Apple’s announcement of new MacBook Pro models this week was notable for no mention of updates and changes to other models. But the MacBook Pro demo had enough interesting details to consider an upgrade.

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Practical Mac

At a media event this week, Apple reminded everyone that it still thinks different, even when doing so can make many of us scratch our heads.

For instance, Apple announced new MacBook Pro models, but no other updated Mac products. I don’t believe Apple needs to fulfill every rumor or pundit’s wishlist, but there was no mention of a new iMac (last updated October 2015), Mac mini (October 2014) or Mac Pro (June 2013). Those desktop updates are possibly waiting for a new generation of Intel chips, but with Apple’s secrecy we don’t know for sure.

The omissions seemed more noticeable given that Microsoft grabbed a lot of attention the day before with the announcement of its Surface Studio, the company’s first self-branded desktop computer.

Still, there are a lot of interesting details on the new MacBook Pro that has me considering it’s time to upgrade my 6-year-old workhorse laptop.

The signature new feature of the 13-inch and 15-inch MacBook Pro is the new Touch Bar, a narrow touch-sensitive screen that replaces the function keys at the top of the keyboard. The bar is contextual, showing the usual system controls (which Apple is calling Control Strip), but changing, depending on which app is frontmost.

When viewing the Photos app, for example, you can swipe to navigate while the images are being viewed fullscreen, or you can manipulate such editing tools as making an image brighter or darker.

The Touch Bar also includes a Touch ID sensor, which brings fingerprint-verification to the Mac for the first time. Sign in with a finger press or make Apple Pay purchases on websites that support it. One nice touch: If you share the Mac among several people, Touch ID will automatically switch to the associated user account.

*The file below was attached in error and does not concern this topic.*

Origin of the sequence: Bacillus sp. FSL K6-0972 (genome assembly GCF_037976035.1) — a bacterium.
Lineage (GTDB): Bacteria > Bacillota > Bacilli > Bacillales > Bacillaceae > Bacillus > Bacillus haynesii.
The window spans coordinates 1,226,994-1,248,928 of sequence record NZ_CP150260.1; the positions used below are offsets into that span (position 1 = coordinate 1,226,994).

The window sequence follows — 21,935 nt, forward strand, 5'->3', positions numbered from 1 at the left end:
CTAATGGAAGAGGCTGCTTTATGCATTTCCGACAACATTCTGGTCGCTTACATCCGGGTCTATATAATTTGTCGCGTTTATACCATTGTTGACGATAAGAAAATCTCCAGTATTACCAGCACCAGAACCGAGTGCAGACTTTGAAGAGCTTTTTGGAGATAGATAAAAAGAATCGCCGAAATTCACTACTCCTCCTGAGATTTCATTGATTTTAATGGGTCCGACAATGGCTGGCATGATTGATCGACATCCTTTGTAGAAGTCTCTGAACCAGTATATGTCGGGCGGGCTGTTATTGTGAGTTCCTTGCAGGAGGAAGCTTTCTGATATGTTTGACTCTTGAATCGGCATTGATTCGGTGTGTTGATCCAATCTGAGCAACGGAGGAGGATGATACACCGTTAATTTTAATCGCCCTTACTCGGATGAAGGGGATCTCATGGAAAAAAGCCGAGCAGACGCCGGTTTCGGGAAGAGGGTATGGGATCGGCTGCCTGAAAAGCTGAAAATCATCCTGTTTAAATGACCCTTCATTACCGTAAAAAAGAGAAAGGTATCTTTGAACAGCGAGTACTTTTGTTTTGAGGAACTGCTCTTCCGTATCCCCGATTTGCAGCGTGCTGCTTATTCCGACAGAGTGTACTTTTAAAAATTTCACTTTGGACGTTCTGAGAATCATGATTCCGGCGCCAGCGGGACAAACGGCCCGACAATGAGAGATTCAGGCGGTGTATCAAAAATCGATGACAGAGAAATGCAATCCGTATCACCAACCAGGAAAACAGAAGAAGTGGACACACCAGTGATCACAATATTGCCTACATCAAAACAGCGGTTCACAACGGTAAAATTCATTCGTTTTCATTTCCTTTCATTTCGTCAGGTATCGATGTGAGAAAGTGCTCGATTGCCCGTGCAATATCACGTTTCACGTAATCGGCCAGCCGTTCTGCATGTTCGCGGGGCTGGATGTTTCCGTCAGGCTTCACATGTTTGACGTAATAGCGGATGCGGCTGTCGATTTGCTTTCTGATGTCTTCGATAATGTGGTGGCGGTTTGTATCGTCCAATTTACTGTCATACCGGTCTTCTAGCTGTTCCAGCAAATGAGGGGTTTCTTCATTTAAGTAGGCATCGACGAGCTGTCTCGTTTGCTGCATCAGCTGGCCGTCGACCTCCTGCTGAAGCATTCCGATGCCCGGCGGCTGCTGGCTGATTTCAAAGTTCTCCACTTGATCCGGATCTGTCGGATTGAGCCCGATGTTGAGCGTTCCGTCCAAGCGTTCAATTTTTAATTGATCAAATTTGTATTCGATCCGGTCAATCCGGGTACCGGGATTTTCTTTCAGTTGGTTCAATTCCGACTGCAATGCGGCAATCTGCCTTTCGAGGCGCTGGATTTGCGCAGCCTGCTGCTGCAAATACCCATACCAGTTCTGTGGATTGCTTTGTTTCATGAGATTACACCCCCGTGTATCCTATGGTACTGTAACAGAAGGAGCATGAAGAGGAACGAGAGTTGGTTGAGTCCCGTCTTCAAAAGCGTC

As expected following the introduction of the 12-inch MacBook last year, this lineup of MacBook Pro machines has switched to USB-C. Here, it’s four Thunderbolt 3 ports, which use the USB-C form factor. Each one can charge the MacBook Pro and simultaneously transmit data between external storage and video devices. But that also means you’ll need dongles or dock adapters to connect any USB, Thunderbolt 2, Ethernet or HDMI cables. The SD card slot is also gone, as is the wonderful MagSafe charging interface.

Aside from that initial cost, I think the benefits of settling on one standard port for everything will bear out over time. The thing that perplexes me the most, though, is that any flavor of MacBook Pro maxes out at 16 GB of RAM, with no option to upgrade more. For machines touted for their video-editing prowess, 16 GB no longer seems like a “pro” amount. But since it’s all soldered to the motherboard inside the new thinnest (0.59 inch) and lightest (4 pounds for the 15-inch, 3 pounds for the 13-inch) designs, the memory can’t be upgraded.

Pricing starts at $1,799 for the 13-inch MacBook Pro with the Touch Bar, or $1,999 for a step up in specs. The 15-inch model starts at $2,399, or $2,799 as a step up. Apple is also offering new models that omit the Touch Bar and have just two Thunderbolt ports and reduced specs for $1,299 (13-inch) and $1,999 (15-inch). The MacBook Air remains Apple’s entry-level laptop, starting at $999, but hasn’t been updated.

The MacBook Pro with Touch Bar is available for order now, and will begin shipping in two or three weeks. The models without the Touch Bar are available now.

 

Apple TV:The only other product to get attention during the event, aside from a recap of the iPhone 7, was the Apple TV. Apple is introducing a new app called TV, available in December, to make it easier to find what’s on and improve a viewing experience that’s currently fragmented among lots of different apps.

The TV app looks like another iteration of an app store or iTunes store, with the addition of suggestions based on your viewing habits and the ability to pick up where you left off on programs. It also provides a visual experience for some of what Siri is already doing; I find I rarely engage Siri in conversation, such as “What’s a popular TV show?” because by that point I have a good idea of what I want to watch.

Also demonstrated was a Twitter app for Apple TV, which is confounding. You can watch a sporting event, for example, and view related tweets alongside it.

However, it makes the fundamental failed assumption that people watch television alone. I’m watching a Seahawks game with a few friends; does everyone else in the room want to view a Twitter stream? No, folks will just look at their own phones briefly and go back to the game.

Plus, we’re talking about Twitter. Will it filter the content so that kids aren’t exposed to some raging sports jerk filling a hashtag with abuse and taunts? Based on the company’s inactivity on this front in the past, I doubt it.